Tourists in popular Spain holiday destination could face big fines or JAIL if they do this


Respites to Canary Island hotspots Gran Canaria and Tenerife now come with a advice for tourists. Holidaymakers who graffiti some of the protected sand dunes on Gran Canaria, Spain could clad jail time. From writing love hearts in the sand on the dunes to parcel out faces into rocks – environmentalists and police have had enough. The sand dunes on Gran Canaria – recognized as the Maspalomas Dune system – are protected by the Canarian government as a Nature Fund of special value.

Covering around 1,000 acres, the dunes are over one of the most important ecosystems of Gran Canaria.

However, the dunes are now onerously at risk due to the careless behaviour of some people.

Police had discovered stone companies, graffiti on stones, faces carved into rocks, huge basic natures drawn into the sand, carvings in the ground and giant crosses turned from volcanic stones.

Doing any of the above is punishable by a fine, but if offenders are caught they could face prison.

Another problem is volcanic outcrops being painted with red in order to signpost walks.

This is maintained to be done by foreign tour guides “because of their ignorance” and is expressly problematic as the paint is difficult to remove from the porous rock.

Greens have complained that some graffiti works – such as script in the sand – are so enormous they are visible from space and show up on Google Maps.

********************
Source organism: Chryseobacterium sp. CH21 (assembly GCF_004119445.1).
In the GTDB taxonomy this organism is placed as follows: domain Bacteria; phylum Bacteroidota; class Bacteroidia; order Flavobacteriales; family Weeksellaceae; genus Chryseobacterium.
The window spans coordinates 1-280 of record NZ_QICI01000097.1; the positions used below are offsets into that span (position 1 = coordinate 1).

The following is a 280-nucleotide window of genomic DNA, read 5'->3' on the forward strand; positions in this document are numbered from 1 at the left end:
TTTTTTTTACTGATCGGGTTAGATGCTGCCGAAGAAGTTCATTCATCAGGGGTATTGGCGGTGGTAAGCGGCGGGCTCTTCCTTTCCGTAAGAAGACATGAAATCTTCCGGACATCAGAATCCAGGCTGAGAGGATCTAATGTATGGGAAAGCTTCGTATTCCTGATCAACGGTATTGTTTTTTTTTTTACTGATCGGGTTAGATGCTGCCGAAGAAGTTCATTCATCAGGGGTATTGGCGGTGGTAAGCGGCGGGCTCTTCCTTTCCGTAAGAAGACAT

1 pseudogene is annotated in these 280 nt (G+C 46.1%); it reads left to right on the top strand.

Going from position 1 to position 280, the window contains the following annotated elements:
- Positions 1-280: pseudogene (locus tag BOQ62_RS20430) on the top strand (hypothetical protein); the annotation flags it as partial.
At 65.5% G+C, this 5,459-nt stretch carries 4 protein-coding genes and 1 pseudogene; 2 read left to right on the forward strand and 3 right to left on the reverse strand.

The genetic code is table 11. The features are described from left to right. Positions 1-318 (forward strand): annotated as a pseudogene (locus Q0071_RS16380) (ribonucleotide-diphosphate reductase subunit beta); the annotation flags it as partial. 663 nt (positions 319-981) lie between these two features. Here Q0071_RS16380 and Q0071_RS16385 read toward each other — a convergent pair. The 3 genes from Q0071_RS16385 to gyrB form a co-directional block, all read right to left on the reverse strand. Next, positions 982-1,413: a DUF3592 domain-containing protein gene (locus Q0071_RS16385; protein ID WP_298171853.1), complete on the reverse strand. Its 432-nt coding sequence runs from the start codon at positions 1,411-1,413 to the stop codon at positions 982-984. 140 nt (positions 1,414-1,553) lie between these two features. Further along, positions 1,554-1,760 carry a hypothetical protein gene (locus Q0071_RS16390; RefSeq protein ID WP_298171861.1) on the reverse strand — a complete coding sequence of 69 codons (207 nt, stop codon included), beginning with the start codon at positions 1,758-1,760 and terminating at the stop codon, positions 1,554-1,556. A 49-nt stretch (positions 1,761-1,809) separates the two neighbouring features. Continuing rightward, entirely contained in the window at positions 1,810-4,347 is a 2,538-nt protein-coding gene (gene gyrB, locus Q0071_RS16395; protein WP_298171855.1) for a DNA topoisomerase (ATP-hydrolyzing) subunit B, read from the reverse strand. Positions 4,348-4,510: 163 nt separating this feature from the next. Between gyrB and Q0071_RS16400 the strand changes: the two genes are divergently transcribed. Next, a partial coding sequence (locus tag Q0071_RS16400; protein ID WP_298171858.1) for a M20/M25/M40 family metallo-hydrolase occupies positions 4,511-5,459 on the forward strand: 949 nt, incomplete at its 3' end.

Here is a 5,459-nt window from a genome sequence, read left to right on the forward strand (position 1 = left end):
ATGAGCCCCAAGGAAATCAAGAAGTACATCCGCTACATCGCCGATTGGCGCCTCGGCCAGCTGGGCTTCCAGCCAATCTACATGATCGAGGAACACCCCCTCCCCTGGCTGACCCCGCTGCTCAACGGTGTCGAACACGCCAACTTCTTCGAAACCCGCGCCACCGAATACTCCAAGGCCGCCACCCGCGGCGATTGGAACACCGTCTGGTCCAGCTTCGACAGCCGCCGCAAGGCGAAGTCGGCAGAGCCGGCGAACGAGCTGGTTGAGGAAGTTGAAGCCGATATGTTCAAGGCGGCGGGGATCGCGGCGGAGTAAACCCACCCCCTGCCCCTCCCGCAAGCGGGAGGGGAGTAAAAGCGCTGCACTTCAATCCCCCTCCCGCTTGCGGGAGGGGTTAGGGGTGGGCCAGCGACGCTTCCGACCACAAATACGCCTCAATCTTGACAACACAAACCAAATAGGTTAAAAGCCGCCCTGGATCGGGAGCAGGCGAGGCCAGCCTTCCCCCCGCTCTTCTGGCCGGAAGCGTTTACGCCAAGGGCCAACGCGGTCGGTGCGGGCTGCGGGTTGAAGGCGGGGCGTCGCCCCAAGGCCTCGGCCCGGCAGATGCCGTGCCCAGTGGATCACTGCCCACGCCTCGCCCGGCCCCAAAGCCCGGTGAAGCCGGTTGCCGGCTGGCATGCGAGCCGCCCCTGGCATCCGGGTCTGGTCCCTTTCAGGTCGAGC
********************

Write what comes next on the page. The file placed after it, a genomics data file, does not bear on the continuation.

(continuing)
They assertion tourists are guilty and are creating the “art” in order to take selfies with them.

The campaigning sort Telesforo Bravo-Juan Coello Foundation have received photos and notes alerting experts to damage being caused – and are calling for tougher skirmish, reported The Sun.

The group are calling the behaviour ”abuse to the environment” and want to bourgeon sanctions and have more patrols.

Supporters of the foundation say visitors should be prone leaflets on the problem at the airport, or even be told of the issue on their winging before they land.

The island of Tenerife shares these concerns, and invoice in its protected parks, including around the Teide volcano, is being report in investigated to the police.

Perpetrators could be fined up to €600 (£525) and will have to pay the bring in of the restoration work.

The news comes as smaller Canary Island, Isla de Lobos, stabs to limit numbers and protect from overpopulation.

Anyone wishing to go needs to seek written permission three days in advance.

The holm’s council is enforcing a limit of no more than 400 people a day, organized into two lots of 200 maximum. A spokesman said: ”The aim is to guarantee the conservation of this unique space and natural park.”

Fuerteventura’s leaders compel ought to started a trial period of asking would-be visitors to register in lend and have even been given time slots to choose from.

Each company can only request permission for up to three people per day online and there are two perpetually slots of four hours each.

Anyone who tries to get on the island, which is only reached by sailing-boat, will be fined.  There will be officials on the island to check person’s tickets.

Additional reporting by Rita Sobot.

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